Color Aroma Acidity Bitterness Sweetness Astringency Body Flavor
straw winelike, resinous, asparagus L L L L L Fresh cut grass, raspberries, winelike

NY 486 Comments: Clear attractive light cider with little body. Has spicy aroma and apple flavor – best as a blender, acid too high.

Color Aroma Acidity Bitterness Sweetness Astringency Body Flavor
straw tropical, spicy, licorice M L L L L Winelike, apple

Raven Comments: Not much aroma or flavor, bland, too acidic

Color Aroma Acidity Bitterness Sweetness Astringency Body Flavor
golden beach at low tide, resinous M L L L L Underripe apples

Yarlington Mill/Ashmead’s Kernel Comments: Blend of 50% each. Good balanced blend, nice nose, good body

Color Aroma Acidity Bitterness Sweetness Astringency Body Flavor
golden winelike, apple, perfume, alcohol, caramelized apple M M M L to M M Apple, melon, banana, butterscotch

Muscadet de Dieppe/Foxwhelp Comments: Blend of 50% each. Muscadet de Dieppe greatly enhances Foxwhelp. Foxwhelp is bland but adds sharpness, lightens the color. Complex blend good paired with cheese. Foxwhelp actually seems to blow out the floral character of Muscadet de Dieppe with earth tones – not a good match.

Color Aroma Acidity Bitterness Sweetness Astringency Body Flavor
amber apple, nutty, resinous M M L M M to H Apple, nutty, butterscotch, citrus

Jonagold/Brown Snout Comments: This blend gives fruitiness and body, good balanced blend except may need acids lowered just a little.

Color Aroma
Acidity Bitterness Sweetness Astringency Body Flavor
amber apple, nutty M M L M M Fruity, apple, fresh cut grass

Orchard Blend Comments: This cider has body – Vilberie’s harsher tannins are evident, which brings stoutness to the blend

Color Aroma Acidity Bitterness Sweetness Astringency Body Flavor
amber apple M H L H H Apple, nutty, fresh cut grass


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Preliminary results at this point would suggest use of the cultivars Brown Snout (which won an award at the 2003 North American Cider Competition), Yarlington Mill, Vilberie, Muscadet de Dieppe, Foxwhelp and Dabinett, all of which have shown themselves to be promising in terms of productivity and/or cider making quality. Recommended best uses for different varieties are shown in Table 2, below.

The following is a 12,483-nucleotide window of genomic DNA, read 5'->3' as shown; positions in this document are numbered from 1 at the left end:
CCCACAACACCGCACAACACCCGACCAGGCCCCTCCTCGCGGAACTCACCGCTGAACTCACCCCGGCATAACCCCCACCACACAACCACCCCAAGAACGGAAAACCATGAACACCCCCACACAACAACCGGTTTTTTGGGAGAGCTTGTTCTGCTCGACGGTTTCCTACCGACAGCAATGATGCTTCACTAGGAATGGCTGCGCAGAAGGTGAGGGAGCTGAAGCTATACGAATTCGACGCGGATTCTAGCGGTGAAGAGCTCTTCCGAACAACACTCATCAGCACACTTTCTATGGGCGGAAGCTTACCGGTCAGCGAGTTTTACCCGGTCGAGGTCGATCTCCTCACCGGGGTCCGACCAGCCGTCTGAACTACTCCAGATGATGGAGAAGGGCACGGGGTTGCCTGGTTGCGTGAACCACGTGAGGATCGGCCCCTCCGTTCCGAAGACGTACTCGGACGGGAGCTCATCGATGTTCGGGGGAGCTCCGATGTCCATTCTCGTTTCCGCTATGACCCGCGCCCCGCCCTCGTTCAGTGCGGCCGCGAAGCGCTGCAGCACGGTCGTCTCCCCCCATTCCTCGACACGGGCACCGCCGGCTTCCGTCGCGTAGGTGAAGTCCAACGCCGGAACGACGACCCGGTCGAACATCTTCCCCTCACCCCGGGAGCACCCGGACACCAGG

Good Stand Alone Single-Varietal Single-Varietal Stout Good Varieties for Blending
Brown Snout

Harry Masters’ Jersey

Muscadet de Dieppe

Kingston Black

Yarlington Mill


Jonagold (back sweetened)

Vilberie (very bitter)

Dabinett (bitter)

Vilberie (adds stout-type character)


Chisel Jersey

WSU AxP Crab (very good blender)



Ashmead’s Kernel

McIntosh (adds aroma)


Tsugaru Homei

NY 486

Stand alone single-varietal ciders include those recommended for high quality ciders without the need for blending. Note that most ciders can be handled as stand alone single varietals if innovative techniques of cider making are employed, such as sweetening back with fresh juice and adjusting pH to a target level of 3.5 to 3.7. The category of “Stouts” consists of varieties that have strong bitter components so their use as single varietals would be as ciders of the heavier type. Blending varieties include those which are best used in combination to produce a complex high quality cider. All varieties can be enhanced by careful blending, including blends of cider cultivars with existing dessert cultivars such as Jonagold, McIntosh and others. Future products in addition to hard (fermented) cider may include blends with other fruit juices (blueberry, strawberry etc.) and carbonated sweet ciders, either single-varietal or blended.


Support for this project in 2004 was provided by the Washington State Wine
Advisory Board and the Northwest Cider Society in cooperation with the Western
Washington Fruit Research Foundation. The help and participation of our cooperators
and volunteers in harvesting, cider pressing and evaluation of finished ciders
is gratefully acknowledged.


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Table 1. Cider apple cultivar trial


Brown Snout

Chisel Jersey


Harry Masters’ Jersey

Muscadet de Dieppe



Yarlington Mill

Bulmer’s Norman

Medaille D’Or


Reine des Hatives

Reine des Pommes

Tremlett’s Bitter


Brown’s Apple


Kingston Black

Breakwell’s Seedling


Frequin Rouge


Bramley’s Seedling

Tom Putt




Golden Russet

Table 2. New acquisitions 2003 (single trees)

Amere de Berthcourt

American Forestier

Blanc Mollet

Brown Thorn



Cap O’Liberty


Coat Jersey

Court Pendu Plat

Court Pendu Rose

Crow Egg

Ellis Bitter

Frequin Audievre

Frequin Tardif




Harrison SS

Harrison #2


Lambrook Pippin



Muscadet de Dieppe

Muscat de Bernay


Peau de Vache

Porter’s Perfection

Red Jersey

Royal Jersey

Roxbury Russet

Smith’s Cider

Soulard Crab

Sweet Alford

Sweet Coppin

Taliaferro (Colaw)



Zabergau Reinette

Table 3. New acquisitions 2004 (to be planted spring 2005)

Bedan de Parts


Claygate Pearmain

Doux Normandie


Grimes Golden


Nelson County Crab


Ross Nonpareil

Stembridge Jersey

Stoke Red

Vagner Ascher

Table 4. Perry pears (single trees, planted fall 2004,
source NCGR Corvallis OR



Blakeney Red




Huffcap, Hendre

Huffcap, Yellow

Normannischen Ciderbirne

Romania Perry Pear

Schweizer Wasserbirne

Taynton Squash



Winnals Longdon